I am designing a hint system for a "game".

The game is an interactive art simulation for multi-touch and although it is rather intuitive to figure out the basics of how to run that simulation there are some more complicated things to it that I would like to help the user discover.

My design rules are that it needs to be abstract and mostly transparent. There can be no sounds or words to this hint system. I am hesitant to use symbols as well. I realize this makes it quite difficult to effectively communicate with the user but that is sort of the point. It is supposed to be a bit of a puzzle so it is rewarding to solve and in this case it is completely fine if the user does not.

These hints will show up when the user is close to figuring out a new aspect of the simulation. The goal of it is to communicate what the missing piece is for them to get there.

For example on one of the hints I need to get the user to hold a new finger down for more than 1 second under certain conditions.

In order to communicate this I want to show some sort of indicator. When the user puts their finger on the indicator it reacts communicating that that was a good choice but there is still more to do. If the user lifts their finger before 1 second I want to show some sort of "failure animation" however if the user lifts their finger longer than 1 second I want to show some sort of "success animation". The user would also notice that the behavior of the simulation changed.

I have chosen a ring/circle as the core shape for the indicator. This makes sense because generally a hint appears somewhere they are not touching and they begin being "in progress" once their finger is on the indicator. I am good with shaders so I will make it look better later.

So far the hint has been reading but I am concerned about how clear it is whether they failed or were successful at executing whatever the hint was hinting about. I have thought about having the indicator turn "green" for good or "red" for bad but the problem here is that color scheme isn't universal. AND most critically it begs the question of what a "neutral" color is/should be for the indicator before the user has started on the hint and while they are doing it and the indicator is following their finger. Teal was my gut instinct but that color is already pretty close to green. I am worried about the use of just color and specifically the colors red/green so I am looking for other ideas on how I might be able to get this indicator to communicate success or failure following the rules at the top.

Are there other ways I could communicate success/failure?

In addition does anyone know of any other games/projects that use a non-verbal/written hint system communicating more abstractly/with colors? Would be good to have some reference. Any related articles are great too.

Here is sort of a state diagram of the indicator if that helps. I have included a simple/mockup of the indicator with very simple shapes but obviously to give you an idea it will look better. In the holding example the hint would start by being in the state "hint start" somewhere on screen and when the user touches it would transition to "hint in progress". If the user releases before 1 second it would then go to "failure" and turn red but if the user releases after 1 second it would go to "green" for success.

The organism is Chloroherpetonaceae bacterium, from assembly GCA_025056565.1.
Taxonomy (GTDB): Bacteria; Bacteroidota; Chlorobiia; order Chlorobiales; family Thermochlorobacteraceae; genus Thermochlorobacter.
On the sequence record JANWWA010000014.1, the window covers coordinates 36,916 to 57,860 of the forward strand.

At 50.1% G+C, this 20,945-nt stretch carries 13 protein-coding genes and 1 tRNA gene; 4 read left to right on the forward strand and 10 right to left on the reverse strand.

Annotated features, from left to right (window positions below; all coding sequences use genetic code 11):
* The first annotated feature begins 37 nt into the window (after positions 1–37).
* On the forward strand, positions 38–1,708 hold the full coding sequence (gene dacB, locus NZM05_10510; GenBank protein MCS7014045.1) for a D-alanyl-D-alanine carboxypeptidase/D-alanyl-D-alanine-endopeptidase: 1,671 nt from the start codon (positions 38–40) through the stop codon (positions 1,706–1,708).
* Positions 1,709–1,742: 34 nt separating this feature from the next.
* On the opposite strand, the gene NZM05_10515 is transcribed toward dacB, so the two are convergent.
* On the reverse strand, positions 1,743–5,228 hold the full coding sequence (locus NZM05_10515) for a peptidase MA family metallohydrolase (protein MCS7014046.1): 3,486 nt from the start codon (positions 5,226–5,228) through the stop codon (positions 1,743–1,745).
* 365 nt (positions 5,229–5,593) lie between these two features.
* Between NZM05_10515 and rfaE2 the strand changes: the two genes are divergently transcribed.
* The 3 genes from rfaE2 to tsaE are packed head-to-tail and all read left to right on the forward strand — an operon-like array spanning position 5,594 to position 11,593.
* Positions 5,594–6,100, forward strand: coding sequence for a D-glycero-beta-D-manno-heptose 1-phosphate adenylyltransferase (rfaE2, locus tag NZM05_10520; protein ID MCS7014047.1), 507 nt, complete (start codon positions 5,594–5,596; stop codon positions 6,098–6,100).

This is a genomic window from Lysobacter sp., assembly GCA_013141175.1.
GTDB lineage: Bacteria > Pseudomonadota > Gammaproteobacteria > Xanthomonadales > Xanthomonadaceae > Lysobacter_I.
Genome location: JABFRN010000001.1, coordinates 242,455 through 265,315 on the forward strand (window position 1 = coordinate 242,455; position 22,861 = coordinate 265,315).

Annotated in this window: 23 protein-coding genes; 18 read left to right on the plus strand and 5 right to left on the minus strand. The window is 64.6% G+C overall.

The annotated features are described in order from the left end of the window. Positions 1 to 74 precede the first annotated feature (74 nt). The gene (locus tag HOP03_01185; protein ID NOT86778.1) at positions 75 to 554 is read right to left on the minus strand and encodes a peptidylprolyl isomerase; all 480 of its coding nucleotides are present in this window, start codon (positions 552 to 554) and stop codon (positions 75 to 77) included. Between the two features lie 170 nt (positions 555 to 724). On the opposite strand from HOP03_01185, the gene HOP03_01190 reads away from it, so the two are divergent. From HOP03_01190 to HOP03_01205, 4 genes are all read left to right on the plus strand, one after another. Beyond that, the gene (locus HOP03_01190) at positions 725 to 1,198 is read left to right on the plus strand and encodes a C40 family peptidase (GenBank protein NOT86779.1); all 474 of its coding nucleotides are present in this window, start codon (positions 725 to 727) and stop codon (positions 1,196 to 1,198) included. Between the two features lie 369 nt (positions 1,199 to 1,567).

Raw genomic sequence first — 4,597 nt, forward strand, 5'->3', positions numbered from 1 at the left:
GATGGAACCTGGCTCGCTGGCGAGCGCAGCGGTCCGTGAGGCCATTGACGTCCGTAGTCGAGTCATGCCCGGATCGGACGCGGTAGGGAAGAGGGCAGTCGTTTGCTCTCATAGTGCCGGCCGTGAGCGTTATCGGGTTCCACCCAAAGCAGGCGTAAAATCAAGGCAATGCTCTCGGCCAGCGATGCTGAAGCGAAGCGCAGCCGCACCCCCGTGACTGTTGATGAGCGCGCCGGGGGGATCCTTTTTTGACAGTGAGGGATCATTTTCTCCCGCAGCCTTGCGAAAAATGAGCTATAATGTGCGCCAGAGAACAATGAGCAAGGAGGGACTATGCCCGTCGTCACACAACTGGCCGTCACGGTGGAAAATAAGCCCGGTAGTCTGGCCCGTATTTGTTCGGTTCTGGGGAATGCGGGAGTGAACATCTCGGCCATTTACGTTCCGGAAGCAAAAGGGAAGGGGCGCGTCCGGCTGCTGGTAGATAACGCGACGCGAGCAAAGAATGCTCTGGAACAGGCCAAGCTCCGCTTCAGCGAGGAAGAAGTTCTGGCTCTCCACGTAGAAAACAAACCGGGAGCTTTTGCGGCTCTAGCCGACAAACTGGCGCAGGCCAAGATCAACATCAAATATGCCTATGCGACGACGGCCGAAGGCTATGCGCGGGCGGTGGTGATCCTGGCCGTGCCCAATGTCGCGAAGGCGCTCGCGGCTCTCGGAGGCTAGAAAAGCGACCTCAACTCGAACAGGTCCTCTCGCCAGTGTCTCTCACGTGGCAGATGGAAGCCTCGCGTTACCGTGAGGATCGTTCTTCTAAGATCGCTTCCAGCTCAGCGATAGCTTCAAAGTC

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  • \$\begingroup\$ What about using sound to communicate success or failure? \$\endgroup\$
    – Philipp
    Feb 12, 2021 at 9:40

2 Answers 2


I would consider using an icon of some kind. For example, a smiley / emoticon system:

  • :) good
  • :| neutral
  • :( bad

If desired, you could also couple the icon with color, but I wouldn't use color as the only means to convey information. As you noted, color meaning isn't universal. Additionally, it presents a challenge for users that are color blind & red-green color blindness is the most common form. In my experience grey is a common neutral color.


I'm fairly sure red = bad / incorrect / stop, and green = good / go, is fairly universal, mainly I think because of how stoplights use the 2 colors. So your should be fine just using those colors, at least that's what I think coming from the cultures / locations I represent, which would be the US and Japan.

This would depend on the style and feel of your game, but for the neutral color, you can have something like a yin and yang of green and red, and when the player is getting closer / further from the hint, you can have the green / red portion "overtake" the other side.

If you're really worried about the color scheme, perhaps get rid of it and add a meter / slider that goes up when something is being done right, and down when the player strays from the hint.

Another idea I have is to have the player start off the game with a relatively dark screen, or a black tunnel effect, and the more hints they clear, the brighter the screen gets, or the less of a tunnel effect there is.

Another consideration is to have a meter that does not go below the neutral / starting point. Using your color indicator as an example, instead of an indicator that goes from neutral to green or red, you'll have an indicator that starts at the neutral color, and only goes toward green. If the player gets closer to the hint, the color will turn greener. The "failure animation" can be sudden drop from the green to the neutral color, and the :success animation" could be the green circle turning different shades of green, or colors in a "fun" sort of way. This way, you won't have to worry about universal colors, as the players will eventually figure out what the change in color means.

  • \$\begingroup\$ No, red and green are not universal. Remember that 10% of all genetic males are red-green blind. \$\endgroup\$
    – Philipp
    Mar 12, 2021 at 12:08

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